Life lessons sometimes come back to check on you. They swing by to allow us to integrate the lesson from a different perspective.  To show us that we’ve grown, we’ve learned or that we’ve rediscovered something about ourselves we thought we’d lost or had simply forgotten about.

A childhood lesson of mine visited to see how I’d handle “speaking up” situation.

Rachellepost Speak even when I was working on a project and the person who was overseeing it made a decision impacting me that surprised me. And not the good kind. I felt punished, treated unfairly and didn’t understand why the event was happening to me or why this person had made the decision they made. I’d even wondered how I’d done them wrong and started taking their decision personally.

I came home ranting that day. My partner and my mom both expressed sympathy but they both, in their way, asked if I had a say in the decision that had been imposed upon me. I told them it’d been imposed on me and I thought I hadn’t had the “opportunity” to say anything, realistically.

Maybe I did, maybe I didn’t. I sat with this.

The following day, I brought my concerns to this person and shared my feelings of disappointment in their decision. I tried to negotiate.  At first, it seemed my arguments were not going to provide resolution or change this person’s mind, but at least, I knew that I had spoken my peace. Later that day, this person returned to see me and told me that someone else* had raised the same concern I had, and since we were of the same mind, the person overseeing the project had decided the decision had a broader impact than what was originally considered. And the strangest thing happened: the person changed their mind (in my favour!).

I felt my faith in people being restored. I felt there was justice. I felt supported. Surely enough, I expressed my sincere gratitude to both persons (the supporter and the decision-maker).

When I came home, feeling victorious and fortunate, I happened to share this outcome with my mom, who reminded me of a lesson I learned in kindergarten.

True Colours…

As we all sat around in class learning our colours, we were being asked to name the colour to which the teacher was pointing. I was named in no particular order and out of surprise, I blurted out the wrong colour: “Brown!” (it was grey). My teacher immediately moved on to another student, although she’d given everyone else a second chance. I came home feeling defeated and down on myself. I was five and I was a failure! “Mom, I am stupid, I don’t know my colours!”

my-right-brain-is-cartoon_finalAfter some coaxing, my mom got the story out of me. I made a mistake and I didn’t get the same chance as everyone else. I experienced a small-time injustice. My mom proceeded to show me, through an exercise, that I did in fact know my colours (in English and French!). She restored part of my self-confidence. She calmed me down and asked me how I thought I could resolve this with my teacher. We concluded that I needed to explain how what happened made me feel. I was so scared!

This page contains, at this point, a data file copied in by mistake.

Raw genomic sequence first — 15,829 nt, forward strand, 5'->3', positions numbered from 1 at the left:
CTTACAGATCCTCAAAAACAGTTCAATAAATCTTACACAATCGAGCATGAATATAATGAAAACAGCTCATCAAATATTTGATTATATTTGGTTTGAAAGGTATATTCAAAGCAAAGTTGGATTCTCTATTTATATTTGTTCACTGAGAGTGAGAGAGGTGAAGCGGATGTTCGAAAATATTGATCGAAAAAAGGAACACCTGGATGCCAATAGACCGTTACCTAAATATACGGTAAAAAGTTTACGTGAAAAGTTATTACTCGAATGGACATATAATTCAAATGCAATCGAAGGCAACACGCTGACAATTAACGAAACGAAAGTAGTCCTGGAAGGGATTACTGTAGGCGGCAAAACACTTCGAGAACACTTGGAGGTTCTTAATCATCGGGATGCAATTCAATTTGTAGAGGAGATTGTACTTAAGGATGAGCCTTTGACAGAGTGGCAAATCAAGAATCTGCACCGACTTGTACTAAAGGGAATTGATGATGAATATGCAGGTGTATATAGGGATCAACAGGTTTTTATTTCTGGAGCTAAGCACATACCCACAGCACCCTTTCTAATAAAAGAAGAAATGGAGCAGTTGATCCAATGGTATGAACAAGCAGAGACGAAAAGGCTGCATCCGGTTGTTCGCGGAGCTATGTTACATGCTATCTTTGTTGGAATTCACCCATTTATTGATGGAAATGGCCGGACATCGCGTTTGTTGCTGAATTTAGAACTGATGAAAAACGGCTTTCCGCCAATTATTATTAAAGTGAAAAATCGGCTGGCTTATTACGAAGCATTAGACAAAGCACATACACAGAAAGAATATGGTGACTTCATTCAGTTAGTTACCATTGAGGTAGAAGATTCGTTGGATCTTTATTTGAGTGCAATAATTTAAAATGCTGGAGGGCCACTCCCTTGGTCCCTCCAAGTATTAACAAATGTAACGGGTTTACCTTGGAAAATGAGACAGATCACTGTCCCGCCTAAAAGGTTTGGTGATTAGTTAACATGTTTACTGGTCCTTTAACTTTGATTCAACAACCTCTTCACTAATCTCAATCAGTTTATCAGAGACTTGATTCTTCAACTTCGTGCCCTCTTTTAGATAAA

The next day, I went to school and I asked my teacher if I could speak with her at recess (picture a tiny 5-year old asking to speak with you with a solemn look on her face and a crimped side ponytail – that was often my look back then). I took deep breaths and I explained that I knew I’d made a mistake but I felt like I didn’t get the same chance everyone else did. She hadn’t realized what she did or that it had hurt my feelings. She was so surprised that I didn’t get it the first time – me being a model student – that she moved on. She didn’t even realize that she took a chance away from me by doing so. Her expectation of my usual abilities and my experience of the situation were worlds apart.


Let the sass roll off your back!

My teacher apologized for treating me differently and for hurting my feelings (which caused me to question my abilities). Fortunately, she wasn’t an ego-driven adult and she loved her teaching job. In other words, she was receptive. She told my mother she was impressed with my judgment, my communication and my courage. Who knew?

Years later, as a twenty-something adult, the childhood lesson paid me a visit because I’d had my abilities questioned and I’d been treated unfairly. Along the way though, I’d lost faith in finding people like my kindergarten teacher. I’d lost faith there was someone brave inside my shell who believed in speaking up. I’m happy life’s proven me wrong. There are people who listen and I am brave.  So are you.

be braveHow have you shown courage?
Have you spoken your truth lately?

*I’m underlining here that the belief I now hold about support is taking shape. See my earlier post on Manifesting.